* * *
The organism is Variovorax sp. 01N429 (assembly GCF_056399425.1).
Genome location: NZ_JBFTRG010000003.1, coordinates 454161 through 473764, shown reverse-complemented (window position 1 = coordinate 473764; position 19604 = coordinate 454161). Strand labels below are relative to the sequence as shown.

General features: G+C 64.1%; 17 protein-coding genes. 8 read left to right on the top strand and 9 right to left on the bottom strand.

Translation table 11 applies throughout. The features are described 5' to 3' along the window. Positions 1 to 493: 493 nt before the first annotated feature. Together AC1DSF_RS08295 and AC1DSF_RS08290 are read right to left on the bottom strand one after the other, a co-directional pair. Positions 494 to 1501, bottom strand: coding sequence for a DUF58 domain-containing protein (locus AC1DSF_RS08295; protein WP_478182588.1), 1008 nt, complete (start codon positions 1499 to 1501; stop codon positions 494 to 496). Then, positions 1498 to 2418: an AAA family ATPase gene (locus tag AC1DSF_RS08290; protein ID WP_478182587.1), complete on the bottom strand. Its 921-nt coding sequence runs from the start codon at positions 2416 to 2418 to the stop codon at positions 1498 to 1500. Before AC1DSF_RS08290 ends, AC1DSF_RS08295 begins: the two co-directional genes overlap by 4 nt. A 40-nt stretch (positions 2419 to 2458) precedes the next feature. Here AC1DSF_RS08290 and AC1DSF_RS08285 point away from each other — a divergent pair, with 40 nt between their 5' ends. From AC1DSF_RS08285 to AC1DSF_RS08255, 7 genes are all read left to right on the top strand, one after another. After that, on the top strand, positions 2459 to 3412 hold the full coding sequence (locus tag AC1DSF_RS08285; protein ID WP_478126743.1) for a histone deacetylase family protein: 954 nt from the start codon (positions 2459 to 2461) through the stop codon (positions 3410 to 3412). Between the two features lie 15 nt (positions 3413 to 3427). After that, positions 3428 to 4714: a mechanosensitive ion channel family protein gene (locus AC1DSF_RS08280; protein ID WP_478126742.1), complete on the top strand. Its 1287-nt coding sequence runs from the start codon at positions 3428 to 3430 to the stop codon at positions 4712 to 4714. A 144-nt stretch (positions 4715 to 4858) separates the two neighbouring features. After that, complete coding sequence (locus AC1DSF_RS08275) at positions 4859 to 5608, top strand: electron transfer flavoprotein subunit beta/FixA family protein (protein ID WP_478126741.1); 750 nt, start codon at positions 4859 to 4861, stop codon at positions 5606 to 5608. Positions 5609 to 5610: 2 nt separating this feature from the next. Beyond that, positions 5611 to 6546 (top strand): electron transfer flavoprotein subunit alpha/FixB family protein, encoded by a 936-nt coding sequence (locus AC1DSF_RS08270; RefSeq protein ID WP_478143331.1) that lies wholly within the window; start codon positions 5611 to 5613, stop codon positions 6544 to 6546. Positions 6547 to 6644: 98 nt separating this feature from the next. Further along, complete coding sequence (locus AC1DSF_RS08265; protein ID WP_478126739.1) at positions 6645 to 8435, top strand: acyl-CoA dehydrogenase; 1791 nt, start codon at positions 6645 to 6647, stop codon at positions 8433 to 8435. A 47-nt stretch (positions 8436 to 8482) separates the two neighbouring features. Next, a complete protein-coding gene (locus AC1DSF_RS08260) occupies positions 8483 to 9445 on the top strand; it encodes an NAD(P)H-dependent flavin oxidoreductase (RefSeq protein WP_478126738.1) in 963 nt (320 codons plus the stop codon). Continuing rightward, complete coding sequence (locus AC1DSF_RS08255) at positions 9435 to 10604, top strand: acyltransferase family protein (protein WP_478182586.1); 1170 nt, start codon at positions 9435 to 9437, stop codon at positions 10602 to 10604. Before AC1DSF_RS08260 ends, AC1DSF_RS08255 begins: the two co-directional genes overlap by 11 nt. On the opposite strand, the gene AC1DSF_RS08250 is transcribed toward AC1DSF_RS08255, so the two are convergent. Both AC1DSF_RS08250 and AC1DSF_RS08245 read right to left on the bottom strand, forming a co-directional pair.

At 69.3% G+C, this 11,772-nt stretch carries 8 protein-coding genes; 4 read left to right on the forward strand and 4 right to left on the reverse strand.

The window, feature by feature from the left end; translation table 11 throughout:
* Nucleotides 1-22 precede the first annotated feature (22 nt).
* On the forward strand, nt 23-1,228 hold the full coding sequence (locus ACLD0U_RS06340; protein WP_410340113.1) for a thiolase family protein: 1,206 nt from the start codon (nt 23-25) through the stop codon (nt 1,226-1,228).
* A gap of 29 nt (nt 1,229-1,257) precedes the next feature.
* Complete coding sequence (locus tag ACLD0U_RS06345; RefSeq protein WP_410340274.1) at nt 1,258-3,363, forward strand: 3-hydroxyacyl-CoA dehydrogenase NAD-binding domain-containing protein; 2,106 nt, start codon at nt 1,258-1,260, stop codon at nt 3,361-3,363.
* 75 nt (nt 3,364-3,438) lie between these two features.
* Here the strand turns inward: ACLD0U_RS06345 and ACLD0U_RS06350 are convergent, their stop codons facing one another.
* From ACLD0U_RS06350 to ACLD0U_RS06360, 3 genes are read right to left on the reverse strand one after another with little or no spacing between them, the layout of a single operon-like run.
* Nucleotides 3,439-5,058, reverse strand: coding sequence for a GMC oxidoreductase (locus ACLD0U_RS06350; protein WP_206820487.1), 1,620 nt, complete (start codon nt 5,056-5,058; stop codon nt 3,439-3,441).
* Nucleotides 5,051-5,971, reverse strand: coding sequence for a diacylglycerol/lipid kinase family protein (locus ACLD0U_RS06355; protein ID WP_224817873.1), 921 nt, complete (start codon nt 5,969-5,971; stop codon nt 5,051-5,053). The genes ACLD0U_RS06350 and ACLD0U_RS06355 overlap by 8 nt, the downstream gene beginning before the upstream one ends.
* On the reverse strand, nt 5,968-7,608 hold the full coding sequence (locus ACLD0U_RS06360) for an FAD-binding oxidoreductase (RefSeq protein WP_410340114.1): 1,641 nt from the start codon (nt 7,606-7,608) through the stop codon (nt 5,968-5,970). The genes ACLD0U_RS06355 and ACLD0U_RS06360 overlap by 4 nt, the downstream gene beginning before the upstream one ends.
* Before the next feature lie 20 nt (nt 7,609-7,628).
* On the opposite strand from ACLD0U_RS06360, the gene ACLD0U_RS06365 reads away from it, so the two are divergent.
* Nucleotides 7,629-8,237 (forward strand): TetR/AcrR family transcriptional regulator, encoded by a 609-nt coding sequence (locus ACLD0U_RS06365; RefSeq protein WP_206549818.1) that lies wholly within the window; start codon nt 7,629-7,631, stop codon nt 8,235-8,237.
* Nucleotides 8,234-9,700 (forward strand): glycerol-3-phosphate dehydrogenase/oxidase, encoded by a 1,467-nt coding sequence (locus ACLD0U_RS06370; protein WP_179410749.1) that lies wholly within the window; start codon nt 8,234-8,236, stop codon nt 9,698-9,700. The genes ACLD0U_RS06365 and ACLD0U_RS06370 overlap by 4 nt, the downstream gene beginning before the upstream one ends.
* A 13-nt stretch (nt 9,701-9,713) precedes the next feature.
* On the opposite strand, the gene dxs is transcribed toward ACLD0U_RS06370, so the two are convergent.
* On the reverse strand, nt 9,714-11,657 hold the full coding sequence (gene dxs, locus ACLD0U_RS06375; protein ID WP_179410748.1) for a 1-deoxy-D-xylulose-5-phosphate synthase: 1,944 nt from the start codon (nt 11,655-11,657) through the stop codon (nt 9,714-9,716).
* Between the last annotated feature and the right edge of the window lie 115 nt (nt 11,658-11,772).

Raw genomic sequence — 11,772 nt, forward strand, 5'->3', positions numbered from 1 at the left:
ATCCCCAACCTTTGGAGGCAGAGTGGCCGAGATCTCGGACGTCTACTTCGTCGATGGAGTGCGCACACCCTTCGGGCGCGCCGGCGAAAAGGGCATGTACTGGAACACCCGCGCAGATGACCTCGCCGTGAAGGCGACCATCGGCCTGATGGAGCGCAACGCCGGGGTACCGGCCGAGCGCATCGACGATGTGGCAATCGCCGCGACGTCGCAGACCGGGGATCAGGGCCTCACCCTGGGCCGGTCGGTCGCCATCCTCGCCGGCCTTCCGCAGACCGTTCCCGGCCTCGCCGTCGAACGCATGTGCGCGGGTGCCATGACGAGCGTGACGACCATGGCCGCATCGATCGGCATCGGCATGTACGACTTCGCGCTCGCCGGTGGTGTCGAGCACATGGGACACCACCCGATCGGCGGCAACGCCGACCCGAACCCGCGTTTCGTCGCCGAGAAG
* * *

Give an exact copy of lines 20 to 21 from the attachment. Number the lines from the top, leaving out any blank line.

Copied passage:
* Nucleotides 8,234-9,700 (forward strand): glycerol-3-phosphate dehydrogenase/oxidase, encoded by a 1,467-nt coding sequence (locus ACLD0U_RS06370; protein WP_179410749.1) that lies wholly within the window; start codon nt 8,234-8,236, stop codon nt 9,698-9,700. The genes ACLD0U_RS06365 and ACLD0U_RS06370 overlap by 4 nt, the downstream gene beginning before the upstream one ends.
* A 13-nt stretch (nt 9,701-9,713) precedes the next feature.